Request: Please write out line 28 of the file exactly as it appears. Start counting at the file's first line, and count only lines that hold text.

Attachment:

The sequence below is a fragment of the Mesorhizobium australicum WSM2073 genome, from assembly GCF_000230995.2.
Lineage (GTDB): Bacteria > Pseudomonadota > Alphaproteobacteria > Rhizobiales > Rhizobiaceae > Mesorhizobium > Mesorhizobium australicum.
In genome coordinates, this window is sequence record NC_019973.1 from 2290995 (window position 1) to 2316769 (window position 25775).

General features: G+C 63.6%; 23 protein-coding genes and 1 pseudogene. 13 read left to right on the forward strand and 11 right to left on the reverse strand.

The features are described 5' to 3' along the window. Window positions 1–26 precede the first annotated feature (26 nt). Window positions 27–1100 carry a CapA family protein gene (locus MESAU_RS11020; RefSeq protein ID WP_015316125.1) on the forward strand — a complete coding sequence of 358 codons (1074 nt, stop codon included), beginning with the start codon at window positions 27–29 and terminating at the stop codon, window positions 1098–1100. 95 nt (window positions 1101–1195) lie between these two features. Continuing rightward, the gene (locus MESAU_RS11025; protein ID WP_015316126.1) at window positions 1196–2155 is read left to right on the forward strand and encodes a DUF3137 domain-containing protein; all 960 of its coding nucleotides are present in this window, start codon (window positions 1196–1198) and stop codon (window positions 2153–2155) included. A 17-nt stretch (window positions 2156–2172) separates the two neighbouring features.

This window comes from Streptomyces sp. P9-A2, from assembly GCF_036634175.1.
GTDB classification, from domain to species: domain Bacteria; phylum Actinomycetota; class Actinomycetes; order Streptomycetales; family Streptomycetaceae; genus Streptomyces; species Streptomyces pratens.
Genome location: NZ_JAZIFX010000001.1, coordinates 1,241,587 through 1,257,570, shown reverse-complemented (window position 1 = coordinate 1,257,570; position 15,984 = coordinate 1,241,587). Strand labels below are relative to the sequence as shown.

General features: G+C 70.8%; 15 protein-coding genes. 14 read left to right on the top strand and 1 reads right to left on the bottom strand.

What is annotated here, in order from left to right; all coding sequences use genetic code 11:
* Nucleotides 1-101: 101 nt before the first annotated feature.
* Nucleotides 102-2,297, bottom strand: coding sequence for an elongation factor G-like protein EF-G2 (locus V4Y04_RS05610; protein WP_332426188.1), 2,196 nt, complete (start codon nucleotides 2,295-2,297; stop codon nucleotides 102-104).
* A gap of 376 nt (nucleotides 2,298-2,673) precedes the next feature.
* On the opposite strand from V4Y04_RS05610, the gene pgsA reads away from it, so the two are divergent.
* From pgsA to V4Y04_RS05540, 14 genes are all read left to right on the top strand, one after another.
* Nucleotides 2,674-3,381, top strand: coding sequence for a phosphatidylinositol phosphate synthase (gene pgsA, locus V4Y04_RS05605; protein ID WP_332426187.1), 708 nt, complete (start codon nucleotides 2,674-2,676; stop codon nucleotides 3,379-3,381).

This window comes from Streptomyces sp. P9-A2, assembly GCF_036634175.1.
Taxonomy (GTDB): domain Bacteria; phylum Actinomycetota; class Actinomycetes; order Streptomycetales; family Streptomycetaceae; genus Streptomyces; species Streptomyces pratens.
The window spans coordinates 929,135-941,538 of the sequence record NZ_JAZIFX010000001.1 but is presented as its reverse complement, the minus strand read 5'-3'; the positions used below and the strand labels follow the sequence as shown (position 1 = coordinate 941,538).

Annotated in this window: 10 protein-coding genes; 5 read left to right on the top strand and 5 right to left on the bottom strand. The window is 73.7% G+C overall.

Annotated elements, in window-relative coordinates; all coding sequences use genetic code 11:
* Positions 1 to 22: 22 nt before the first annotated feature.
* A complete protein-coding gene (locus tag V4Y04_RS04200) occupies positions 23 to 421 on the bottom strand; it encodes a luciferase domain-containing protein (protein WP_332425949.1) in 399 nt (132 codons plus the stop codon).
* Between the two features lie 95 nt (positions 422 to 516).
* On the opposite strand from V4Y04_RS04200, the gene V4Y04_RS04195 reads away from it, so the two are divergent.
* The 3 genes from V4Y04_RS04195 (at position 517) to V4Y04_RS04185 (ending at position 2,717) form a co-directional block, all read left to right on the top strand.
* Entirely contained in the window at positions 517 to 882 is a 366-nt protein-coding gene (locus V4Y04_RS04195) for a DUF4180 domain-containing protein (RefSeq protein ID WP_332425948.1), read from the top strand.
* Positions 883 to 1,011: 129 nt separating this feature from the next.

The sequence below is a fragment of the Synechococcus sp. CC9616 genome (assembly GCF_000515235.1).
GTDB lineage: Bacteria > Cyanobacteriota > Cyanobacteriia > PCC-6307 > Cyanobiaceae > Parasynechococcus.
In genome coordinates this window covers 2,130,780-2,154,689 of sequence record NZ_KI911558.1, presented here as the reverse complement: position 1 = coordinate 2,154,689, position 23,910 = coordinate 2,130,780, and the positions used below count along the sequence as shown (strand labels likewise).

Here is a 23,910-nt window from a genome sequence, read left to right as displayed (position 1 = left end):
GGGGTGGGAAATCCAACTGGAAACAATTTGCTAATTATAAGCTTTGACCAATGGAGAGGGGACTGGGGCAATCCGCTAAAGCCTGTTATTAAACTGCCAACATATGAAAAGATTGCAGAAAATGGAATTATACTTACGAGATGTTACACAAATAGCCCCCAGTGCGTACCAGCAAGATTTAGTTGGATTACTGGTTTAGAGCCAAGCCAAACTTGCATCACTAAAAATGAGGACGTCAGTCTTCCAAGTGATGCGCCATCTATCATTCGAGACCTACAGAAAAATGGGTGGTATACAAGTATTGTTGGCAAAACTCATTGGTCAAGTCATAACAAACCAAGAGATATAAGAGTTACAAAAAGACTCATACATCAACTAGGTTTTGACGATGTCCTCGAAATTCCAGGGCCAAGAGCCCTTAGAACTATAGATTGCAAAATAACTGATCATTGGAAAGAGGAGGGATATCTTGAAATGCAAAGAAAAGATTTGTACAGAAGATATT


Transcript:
* Positions 883 to 1,011: 129 nt separating this feature from the next.